The best part of Fleabag was her relationship with a Catholic priest who she meets in season two. Fleabag meets the priest (played by Andrew Scott) at a family dinner in the first episode of season two. Her godmother and her father have gotten engaged and invite the family out to dinner to meet the priest who has agreed to perform their wedding. The priest is a young, charismatic man who has a blunt personality and swears, jokes, and likes a drink. He wins over much of the family, who find his antics amusing. Fleabag later remarks to her sister that she thinks the priest is hot and she agrees. After the family dinner, Fleabag goes and visits the priest at his church, who gives her his number if she ever wants someone to talk too. Finding herself irresistibly drawn towards him, she takes him up on his offer and later visits his house, where the two laugh over drinks and begin to strike up a friendship.

Fleabag visits the Priest at his church

The Priest is one of the most likeable characters on Fleabag. Andrew Scott plays him with a childlike, excitable energy, that is just infectious. When he talks about his love of God and being a priest, he bounces on the balls of his feet like a child and shouts in excitement.

"Why would you believe in something awful, when you could believe in something wonderful?"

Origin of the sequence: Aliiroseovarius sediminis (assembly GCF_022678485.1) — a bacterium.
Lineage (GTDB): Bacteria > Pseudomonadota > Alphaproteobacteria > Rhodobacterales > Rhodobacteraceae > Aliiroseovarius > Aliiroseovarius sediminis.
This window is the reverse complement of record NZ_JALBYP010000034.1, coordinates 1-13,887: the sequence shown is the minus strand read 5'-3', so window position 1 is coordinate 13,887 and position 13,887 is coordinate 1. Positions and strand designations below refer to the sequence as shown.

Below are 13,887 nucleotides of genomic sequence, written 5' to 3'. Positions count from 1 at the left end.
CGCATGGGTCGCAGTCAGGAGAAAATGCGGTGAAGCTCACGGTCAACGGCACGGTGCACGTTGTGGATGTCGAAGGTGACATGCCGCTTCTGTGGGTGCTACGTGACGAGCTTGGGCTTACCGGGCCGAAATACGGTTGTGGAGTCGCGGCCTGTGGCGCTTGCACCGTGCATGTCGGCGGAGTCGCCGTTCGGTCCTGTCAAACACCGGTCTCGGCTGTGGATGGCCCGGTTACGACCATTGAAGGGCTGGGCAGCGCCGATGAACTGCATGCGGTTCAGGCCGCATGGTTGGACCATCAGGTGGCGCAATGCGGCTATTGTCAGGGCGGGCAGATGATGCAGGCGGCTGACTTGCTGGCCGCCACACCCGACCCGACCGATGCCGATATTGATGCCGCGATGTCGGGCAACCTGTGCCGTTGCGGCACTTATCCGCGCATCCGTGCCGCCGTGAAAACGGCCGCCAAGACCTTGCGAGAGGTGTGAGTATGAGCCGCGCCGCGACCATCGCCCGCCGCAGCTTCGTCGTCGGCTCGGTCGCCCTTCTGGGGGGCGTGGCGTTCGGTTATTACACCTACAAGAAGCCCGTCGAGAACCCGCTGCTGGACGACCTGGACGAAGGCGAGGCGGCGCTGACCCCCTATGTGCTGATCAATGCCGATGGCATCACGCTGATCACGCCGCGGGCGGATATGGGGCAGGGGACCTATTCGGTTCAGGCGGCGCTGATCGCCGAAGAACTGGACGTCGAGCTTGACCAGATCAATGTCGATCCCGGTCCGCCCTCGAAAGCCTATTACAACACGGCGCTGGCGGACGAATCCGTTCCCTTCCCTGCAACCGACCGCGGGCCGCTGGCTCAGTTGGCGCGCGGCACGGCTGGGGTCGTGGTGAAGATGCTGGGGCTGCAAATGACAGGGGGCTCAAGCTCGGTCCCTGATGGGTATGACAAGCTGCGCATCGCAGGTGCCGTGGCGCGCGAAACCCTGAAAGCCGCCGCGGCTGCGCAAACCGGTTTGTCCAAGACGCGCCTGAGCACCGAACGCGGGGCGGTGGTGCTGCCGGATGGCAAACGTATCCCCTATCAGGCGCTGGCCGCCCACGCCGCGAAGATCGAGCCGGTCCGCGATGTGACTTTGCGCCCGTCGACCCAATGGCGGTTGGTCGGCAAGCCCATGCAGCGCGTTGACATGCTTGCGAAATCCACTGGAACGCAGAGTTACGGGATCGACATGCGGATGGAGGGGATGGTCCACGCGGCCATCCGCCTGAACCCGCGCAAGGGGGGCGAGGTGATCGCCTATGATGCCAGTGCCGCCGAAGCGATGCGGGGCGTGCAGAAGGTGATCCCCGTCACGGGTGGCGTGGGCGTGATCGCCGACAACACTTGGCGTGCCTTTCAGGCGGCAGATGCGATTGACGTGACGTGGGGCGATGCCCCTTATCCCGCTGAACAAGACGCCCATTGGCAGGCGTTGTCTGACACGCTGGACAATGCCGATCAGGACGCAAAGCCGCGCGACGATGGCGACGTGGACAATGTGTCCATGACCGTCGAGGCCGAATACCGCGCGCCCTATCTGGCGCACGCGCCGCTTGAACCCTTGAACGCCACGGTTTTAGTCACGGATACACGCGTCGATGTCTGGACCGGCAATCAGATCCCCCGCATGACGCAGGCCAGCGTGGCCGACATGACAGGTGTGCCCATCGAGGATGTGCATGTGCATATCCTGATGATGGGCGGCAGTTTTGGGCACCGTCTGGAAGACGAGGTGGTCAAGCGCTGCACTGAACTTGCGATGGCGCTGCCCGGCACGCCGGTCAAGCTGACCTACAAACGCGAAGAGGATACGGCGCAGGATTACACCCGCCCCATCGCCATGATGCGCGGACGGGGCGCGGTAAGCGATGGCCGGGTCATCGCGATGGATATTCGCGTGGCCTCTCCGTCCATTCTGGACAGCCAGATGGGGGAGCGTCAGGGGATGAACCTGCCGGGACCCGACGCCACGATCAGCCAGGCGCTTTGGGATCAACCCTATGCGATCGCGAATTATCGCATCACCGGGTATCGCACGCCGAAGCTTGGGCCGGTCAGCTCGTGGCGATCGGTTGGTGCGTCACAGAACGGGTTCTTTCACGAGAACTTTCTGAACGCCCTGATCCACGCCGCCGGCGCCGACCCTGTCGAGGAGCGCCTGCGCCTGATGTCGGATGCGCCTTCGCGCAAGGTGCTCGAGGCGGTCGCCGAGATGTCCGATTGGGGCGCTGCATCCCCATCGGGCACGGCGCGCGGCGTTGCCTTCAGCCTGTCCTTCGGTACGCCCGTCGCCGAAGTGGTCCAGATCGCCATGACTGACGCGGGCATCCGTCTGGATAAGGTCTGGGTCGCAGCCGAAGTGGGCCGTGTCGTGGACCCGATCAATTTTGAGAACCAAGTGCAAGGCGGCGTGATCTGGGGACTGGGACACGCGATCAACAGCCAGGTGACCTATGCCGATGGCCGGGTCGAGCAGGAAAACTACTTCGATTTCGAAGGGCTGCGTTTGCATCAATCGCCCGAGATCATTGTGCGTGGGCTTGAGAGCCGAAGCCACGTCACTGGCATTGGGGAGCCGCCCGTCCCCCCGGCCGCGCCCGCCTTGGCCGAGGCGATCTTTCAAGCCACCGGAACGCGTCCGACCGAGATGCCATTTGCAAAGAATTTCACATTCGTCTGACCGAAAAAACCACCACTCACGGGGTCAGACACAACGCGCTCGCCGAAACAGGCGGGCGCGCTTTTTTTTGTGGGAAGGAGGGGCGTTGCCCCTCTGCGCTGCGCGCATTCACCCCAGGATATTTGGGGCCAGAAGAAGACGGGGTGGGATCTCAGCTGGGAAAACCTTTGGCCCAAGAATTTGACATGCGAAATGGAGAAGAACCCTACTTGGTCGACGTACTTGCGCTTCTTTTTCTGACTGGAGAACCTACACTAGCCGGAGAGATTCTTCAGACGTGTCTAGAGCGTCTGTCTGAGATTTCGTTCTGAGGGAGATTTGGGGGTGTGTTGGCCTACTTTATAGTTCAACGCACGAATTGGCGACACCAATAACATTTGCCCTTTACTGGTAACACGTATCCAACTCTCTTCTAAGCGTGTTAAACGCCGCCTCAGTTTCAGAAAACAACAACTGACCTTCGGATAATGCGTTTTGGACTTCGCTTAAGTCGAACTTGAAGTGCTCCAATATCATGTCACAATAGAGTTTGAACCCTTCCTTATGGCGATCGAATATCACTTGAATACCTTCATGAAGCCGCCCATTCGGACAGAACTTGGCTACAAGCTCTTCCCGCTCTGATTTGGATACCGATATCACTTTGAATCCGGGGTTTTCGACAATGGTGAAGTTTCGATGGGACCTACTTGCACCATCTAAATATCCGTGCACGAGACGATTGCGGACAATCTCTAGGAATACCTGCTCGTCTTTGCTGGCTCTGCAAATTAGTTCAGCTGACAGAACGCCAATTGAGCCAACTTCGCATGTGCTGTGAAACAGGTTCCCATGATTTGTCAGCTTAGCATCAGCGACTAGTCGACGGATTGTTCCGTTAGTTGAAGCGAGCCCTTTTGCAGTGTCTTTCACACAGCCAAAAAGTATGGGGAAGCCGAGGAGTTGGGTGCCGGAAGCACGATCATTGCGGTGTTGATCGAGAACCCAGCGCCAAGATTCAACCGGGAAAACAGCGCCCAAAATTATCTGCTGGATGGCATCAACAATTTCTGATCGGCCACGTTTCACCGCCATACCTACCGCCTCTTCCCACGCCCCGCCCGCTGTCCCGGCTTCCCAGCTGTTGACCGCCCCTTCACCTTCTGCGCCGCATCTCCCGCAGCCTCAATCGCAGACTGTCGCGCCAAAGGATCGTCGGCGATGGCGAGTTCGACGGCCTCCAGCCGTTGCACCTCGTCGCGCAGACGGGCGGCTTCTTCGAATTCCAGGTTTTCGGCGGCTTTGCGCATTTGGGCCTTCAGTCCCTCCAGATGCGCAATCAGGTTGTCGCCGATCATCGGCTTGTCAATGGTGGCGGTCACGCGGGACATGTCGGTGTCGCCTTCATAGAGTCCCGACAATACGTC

The Priest talks about religion to Fleabag, "Fleabag"

He also has a fear of foxes which is the cutest thing ever and playfully teases Fleabag about being an atheist and dares her to read the Bible. After Fleabag does read the Bible and comes back to him with questions about it, the two of them engage in a debate about religion.

Fleabag reads the Bible to impress the Priest

After seeing Fleabag hook up with a long line of terrible men, it was so nice to see her building a real friendship with the Priest based on love and respect. There is a lot of sexual tension between Fleabag and the Priest. He acknowledges the flirty nature of their relationship and tells her, upfront, that as a Catholic priest he cannot have sex or a relationship with her. He offers to be her friend, which Fleabag accepts. He can tell that Fleabag is craving a human connection and is in pain and tries to get her to open up to him and trust him.